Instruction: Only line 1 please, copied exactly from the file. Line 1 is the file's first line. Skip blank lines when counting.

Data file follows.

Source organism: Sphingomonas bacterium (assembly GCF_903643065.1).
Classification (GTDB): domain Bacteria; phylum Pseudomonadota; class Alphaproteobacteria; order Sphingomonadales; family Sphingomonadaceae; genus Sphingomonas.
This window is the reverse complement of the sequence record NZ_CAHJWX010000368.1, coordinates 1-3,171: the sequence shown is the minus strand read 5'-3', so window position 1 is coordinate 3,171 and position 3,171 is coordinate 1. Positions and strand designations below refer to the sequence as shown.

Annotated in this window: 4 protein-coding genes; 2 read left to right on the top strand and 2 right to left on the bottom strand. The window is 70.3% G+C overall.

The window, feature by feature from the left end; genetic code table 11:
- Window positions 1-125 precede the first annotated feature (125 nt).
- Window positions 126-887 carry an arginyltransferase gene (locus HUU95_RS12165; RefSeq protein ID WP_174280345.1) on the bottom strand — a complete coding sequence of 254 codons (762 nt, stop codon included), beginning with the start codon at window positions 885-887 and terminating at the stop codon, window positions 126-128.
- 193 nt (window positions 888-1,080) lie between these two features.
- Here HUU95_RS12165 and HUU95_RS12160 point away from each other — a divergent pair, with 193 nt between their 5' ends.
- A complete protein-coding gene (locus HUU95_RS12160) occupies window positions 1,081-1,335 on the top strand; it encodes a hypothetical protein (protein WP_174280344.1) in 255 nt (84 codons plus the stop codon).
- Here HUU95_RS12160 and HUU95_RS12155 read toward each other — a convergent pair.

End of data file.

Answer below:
Source organism: Sphingomonas bacterium (assembly GCF_903643065.1).